Wow, over 150,000 digitized recordings (10 terabytes of data) from over 9,000 species.
From Cornell University:
In terms of speed and the breadth of material now accessible to anyone in the world, this is really revolutionary,” says audio curator Greg Budney, describing a major milestone just achieved by the Macaulay Library archive at the Cornell Lab of Ornithology.
All archived analog recordings in the collection, going back to 1929, have now been digitized and can be heard at www.MacaulayLibrary.org.
It took archivists a dozen years to complete the monumental task. The collection contains nearly 150,000 digital audio recordings equaling more than 10 terabytes of data with a total run time of 7,513 hours. About 9,000 species are represented. There’s an emphasis on birds, but the collection also includes sounds of whales, elephants, frogs, primates and more.
“Our audio collection is the largest and the oldest in the world,” explained Macaulay Library director Mike Webster. “Now, it’s also the most accessible. We’re working to improve search functions and create tools people can use to collect recordings and upload them directly to the archive. Our goal is to make the Macaulay Library as useful as possible for the broadest audience possible.”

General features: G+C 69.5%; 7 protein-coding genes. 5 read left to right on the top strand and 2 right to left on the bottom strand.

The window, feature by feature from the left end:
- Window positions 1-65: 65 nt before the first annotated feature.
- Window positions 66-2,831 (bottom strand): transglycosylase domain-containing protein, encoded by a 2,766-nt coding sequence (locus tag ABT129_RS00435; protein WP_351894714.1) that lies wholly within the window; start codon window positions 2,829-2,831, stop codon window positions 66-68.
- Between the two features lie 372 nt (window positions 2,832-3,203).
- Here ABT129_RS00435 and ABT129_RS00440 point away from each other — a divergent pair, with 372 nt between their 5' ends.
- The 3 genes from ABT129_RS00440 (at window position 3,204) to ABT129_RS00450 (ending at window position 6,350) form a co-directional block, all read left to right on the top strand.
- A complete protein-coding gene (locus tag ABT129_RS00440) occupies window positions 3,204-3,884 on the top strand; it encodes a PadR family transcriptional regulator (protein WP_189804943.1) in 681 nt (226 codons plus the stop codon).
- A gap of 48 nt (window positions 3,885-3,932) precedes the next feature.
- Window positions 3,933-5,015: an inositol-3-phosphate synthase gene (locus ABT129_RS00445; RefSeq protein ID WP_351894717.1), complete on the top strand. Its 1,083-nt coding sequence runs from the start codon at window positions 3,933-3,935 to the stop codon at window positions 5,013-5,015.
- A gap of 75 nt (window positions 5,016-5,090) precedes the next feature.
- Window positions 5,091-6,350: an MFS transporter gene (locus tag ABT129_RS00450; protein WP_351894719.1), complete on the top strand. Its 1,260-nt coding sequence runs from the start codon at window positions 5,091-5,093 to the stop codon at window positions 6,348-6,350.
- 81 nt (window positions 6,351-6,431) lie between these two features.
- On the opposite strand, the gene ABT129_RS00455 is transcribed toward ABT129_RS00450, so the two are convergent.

The recordings are used by researchers studying many questions, as well as by birders trying to fine-tune their sound ID skills. The recordings are also used in museum exhibits, movies and commercial products such as smartphone apps.
Note: To the right of the search box in the Macaulay Library homepage is a box with a + sign. Click to search by a number of fields including location, behavior, and limit to audio or video.
You can also browse the database by taxonomy.
Search help available here.
Some Samples Sounds From the Archive
• Earliest recording: Cornell Lab founder Arthur Allen was a pioneer in sound recording. On a spring day in 1929 he recorded this Song Sparrow sounding much as they do today.
• Youngest bird: This clip from 1966 records the sounds of an Ostrich chick while it is still inside the egg—and the researchers as they watch.
• Liveliest wake-up call: A dawn chorus in tropical Queensland, Australia is bursting at the seams with warbles, squeals, whistles, booms, and hoots.
• Best candidate to appear on a John Coltrane record: The indri, a lemur with a voice that is part moan, part jazz clarinet.
• Most spines tingled: The incomparable voice of a Common Loon on an Adirondacks lake in 1992.
• Most likely to be mistaken for aliens arriving: Birds-of-paradise make some amazing sounds—here’s the UFO-sound of a Curl-crested Manucode in New Guinea.
• Most erratic construction project: the staccato hammering sounds of a walrus under water